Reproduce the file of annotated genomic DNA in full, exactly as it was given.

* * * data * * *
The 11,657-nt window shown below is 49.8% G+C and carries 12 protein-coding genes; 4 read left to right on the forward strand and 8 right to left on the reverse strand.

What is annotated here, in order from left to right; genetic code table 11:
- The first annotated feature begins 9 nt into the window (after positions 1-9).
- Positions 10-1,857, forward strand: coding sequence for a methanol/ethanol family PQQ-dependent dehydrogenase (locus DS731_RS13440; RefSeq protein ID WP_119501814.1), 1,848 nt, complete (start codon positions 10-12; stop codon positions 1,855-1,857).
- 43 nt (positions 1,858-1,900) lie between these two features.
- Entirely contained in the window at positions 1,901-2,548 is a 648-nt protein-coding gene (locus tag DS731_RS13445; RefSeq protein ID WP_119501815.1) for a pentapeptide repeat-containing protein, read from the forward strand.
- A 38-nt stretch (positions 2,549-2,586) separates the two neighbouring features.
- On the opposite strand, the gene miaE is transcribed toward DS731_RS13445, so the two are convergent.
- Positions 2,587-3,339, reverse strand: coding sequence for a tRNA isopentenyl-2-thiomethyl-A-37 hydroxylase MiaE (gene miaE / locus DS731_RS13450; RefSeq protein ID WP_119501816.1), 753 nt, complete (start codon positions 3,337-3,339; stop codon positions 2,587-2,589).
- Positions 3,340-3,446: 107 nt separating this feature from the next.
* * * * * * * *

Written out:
The 11,657-nt window shown below is 49.8% G+C and carries 12 protein-coding genes; 4 read left to right on the forward strand and 8 right to left on the reverse strand.

What is annotated here, in order from left to right; genetic code table 11:
- The first annotated feature begins 9 nt into the window (after positions 1-9).
- Positions 10-1,857, forward strand: coding sequence for a methanol/ethanol family PQQ-dependent dehydrogenase (locus DS731_RS13440; RefSeq protein ID WP_119501814.1), 1,848 nt, complete (start codon positions 10-12; stop codon positions 1,855-1,857).
- 43 nt (positions 1,858-1,900) lie between these two features.
- Entirely contained in the window at positions 1,901-2,548 is a 648-nt protein-coding gene (locus tag DS731_RS13445; RefSeq protein ID WP_119501815.1) for a pentapeptide repeat-containing protein, read from the forward strand.
- A 38-nt stretch (positions 2,549-2,586) separates the two neighbouring features.
- On the opposite strand, the gene miaE is transcribed toward DS731_RS13445, so the two are convergent.
- Positions 2,587-3,339, reverse strand: coding sequence for a tRNA isopentenyl-2-thiomethyl-A-37 hydroxylase MiaE (gene miaE / locus DS731_RS13450; RefSeq protein ID WP_119501816.1), 753 nt, complete (start codon positions 3,337-3,339; stop codon positions 2,587-2,589).
- Positions 3,340-3,446: 107 nt separating this feature from the next.